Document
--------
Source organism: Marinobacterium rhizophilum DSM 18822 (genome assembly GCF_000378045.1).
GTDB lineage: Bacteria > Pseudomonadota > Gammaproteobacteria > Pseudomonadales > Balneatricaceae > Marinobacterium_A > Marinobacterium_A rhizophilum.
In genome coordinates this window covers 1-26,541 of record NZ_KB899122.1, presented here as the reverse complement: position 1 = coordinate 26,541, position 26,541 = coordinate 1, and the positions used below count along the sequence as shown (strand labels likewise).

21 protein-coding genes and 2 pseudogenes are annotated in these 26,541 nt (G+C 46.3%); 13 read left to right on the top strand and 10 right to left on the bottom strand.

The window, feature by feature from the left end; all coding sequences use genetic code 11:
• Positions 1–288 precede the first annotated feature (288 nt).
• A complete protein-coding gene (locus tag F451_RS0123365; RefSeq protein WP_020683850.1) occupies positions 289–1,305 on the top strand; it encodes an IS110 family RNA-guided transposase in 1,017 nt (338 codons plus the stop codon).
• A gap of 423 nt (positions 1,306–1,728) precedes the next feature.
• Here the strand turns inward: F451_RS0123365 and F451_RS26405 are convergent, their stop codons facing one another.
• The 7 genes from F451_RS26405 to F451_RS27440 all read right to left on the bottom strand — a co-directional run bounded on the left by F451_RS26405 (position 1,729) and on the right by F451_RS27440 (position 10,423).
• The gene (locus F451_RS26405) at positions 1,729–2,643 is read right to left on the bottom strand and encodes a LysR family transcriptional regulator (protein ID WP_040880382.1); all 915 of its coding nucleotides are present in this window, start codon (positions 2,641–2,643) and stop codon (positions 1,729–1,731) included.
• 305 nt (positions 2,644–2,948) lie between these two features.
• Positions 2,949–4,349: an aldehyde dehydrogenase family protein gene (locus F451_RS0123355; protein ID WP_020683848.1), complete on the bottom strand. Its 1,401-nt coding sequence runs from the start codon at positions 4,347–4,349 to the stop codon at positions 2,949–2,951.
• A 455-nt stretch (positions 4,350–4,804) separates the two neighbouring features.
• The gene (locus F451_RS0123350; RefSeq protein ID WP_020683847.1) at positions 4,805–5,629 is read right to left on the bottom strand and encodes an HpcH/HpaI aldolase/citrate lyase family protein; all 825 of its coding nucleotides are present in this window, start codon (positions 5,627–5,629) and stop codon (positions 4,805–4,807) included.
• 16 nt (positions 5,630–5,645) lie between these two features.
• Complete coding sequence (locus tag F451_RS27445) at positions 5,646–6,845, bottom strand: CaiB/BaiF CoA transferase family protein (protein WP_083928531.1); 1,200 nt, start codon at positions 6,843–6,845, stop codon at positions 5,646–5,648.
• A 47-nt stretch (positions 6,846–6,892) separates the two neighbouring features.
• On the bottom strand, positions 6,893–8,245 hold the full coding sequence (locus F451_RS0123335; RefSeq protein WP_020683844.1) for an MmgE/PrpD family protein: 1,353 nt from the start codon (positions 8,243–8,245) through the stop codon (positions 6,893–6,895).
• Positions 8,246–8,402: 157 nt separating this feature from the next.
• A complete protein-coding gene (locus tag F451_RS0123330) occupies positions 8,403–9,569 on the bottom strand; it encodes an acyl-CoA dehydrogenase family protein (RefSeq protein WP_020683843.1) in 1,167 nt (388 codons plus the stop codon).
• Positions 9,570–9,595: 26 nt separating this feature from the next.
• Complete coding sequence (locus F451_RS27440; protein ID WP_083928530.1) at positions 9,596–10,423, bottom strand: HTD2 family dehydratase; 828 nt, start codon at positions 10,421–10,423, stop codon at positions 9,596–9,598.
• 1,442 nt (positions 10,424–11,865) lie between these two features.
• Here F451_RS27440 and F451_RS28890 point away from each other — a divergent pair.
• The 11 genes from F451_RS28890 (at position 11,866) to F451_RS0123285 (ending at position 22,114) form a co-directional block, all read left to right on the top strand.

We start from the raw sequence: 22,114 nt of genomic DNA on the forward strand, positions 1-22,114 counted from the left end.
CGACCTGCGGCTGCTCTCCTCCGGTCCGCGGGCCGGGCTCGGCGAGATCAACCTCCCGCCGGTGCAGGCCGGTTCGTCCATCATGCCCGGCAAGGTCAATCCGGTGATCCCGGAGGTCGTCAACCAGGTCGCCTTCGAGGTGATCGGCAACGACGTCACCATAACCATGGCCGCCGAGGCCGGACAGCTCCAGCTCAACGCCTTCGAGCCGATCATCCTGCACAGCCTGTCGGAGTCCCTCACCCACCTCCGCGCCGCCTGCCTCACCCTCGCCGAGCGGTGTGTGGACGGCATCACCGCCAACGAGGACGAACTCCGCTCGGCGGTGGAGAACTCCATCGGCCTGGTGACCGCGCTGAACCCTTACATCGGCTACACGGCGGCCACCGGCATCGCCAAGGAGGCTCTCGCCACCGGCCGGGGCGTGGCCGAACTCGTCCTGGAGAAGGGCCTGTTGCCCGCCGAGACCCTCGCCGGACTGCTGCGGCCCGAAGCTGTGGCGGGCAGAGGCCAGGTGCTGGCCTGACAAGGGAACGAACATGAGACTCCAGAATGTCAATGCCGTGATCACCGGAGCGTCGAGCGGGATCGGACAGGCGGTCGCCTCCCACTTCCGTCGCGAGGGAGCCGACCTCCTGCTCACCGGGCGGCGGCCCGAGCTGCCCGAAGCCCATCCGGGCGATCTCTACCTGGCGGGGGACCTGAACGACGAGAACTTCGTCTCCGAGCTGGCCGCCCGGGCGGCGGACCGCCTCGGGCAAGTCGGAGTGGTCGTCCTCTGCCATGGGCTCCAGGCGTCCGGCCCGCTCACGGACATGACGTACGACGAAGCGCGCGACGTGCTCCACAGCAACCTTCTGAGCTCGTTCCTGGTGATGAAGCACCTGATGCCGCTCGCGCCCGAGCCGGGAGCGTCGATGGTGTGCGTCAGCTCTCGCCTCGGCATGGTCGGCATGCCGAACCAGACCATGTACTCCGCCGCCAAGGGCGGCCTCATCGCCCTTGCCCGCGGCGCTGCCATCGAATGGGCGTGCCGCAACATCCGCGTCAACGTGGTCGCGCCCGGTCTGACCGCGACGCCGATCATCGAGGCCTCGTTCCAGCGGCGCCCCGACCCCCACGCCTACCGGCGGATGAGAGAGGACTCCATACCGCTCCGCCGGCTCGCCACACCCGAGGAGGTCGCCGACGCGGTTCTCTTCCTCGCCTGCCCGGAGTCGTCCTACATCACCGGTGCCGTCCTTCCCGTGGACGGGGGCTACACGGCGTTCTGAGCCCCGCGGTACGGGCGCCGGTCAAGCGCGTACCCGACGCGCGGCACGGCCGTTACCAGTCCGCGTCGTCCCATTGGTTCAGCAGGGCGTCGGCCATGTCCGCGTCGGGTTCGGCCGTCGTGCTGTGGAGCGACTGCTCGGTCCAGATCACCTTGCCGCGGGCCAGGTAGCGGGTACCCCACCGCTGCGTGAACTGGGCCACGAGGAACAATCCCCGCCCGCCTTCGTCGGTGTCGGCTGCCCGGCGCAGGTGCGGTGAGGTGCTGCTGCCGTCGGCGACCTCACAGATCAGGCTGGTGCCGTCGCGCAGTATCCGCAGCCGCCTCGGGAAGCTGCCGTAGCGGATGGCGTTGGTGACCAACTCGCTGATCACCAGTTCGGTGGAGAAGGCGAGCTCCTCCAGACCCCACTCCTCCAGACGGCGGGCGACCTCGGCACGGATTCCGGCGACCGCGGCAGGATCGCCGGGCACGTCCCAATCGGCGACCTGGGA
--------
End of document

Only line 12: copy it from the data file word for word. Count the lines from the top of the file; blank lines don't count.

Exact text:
• 305 nt (positions 2,644–2,948) lie between these two features.